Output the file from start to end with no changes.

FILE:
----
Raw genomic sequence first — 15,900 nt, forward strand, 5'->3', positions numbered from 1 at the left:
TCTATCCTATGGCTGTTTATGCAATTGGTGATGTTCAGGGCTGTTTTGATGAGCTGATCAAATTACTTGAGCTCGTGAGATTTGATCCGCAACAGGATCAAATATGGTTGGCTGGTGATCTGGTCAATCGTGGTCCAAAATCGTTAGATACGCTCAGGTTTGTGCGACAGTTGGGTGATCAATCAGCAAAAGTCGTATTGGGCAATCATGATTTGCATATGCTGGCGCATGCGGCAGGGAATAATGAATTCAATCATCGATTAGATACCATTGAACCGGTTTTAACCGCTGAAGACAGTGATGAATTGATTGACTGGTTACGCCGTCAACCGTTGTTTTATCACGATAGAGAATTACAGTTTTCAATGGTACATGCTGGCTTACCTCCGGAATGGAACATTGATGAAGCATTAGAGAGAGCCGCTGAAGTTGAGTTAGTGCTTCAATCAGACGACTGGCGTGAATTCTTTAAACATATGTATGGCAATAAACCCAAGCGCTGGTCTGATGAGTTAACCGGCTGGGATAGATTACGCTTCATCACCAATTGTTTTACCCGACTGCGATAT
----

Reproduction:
Raw genomic sequence first — 15,900 nt, forward strand, 5'->3', positions numbered from 1 at the left:
TCTATCCTATGGCTGTTTATGCAATTGGTGATGTTCAGGGCTGTTTTGATGAGCTGATCAAATTACTTGAGCTCGTGAGATTTGATCCGCAACAGGATCAAATATGGTTGGCTGGTGATCTGGTCAATCGTGGTCCAAAATCGTTAGATACGCTCAGGTTTGTGCGACAGTTGGGTGATCAATCAGCAAAAGTCGTATTGGGCAATCATGATTTGCATATGCTGGCGCATGCGGCAGGGAATAATGAATTCAATCATCGATTAGATACCATTGAACCGGTTTTAACCGCTGAAGACAGTGATGAATTGATTGACTGGTTACGCCGTCAACCGTTGTTTTATCACGATAGAGAATTACAGTTTTCAATGGTACATGCTGGCTTACCTCCGGAATGGAACATTGATGAAGCATTAGAGAGAGCCGCTGAAGTTGAGTTAGTGCTTCAATCAGACGACTGGCGTGAATTCTTTAAACATATGTATGGCAATAAACCCAAGCGCTGGTCTGATGAGTTAACCGGCTGGGATAGATTACGCTTCATCACCAATTGTTTTACCCGACTGCGATAT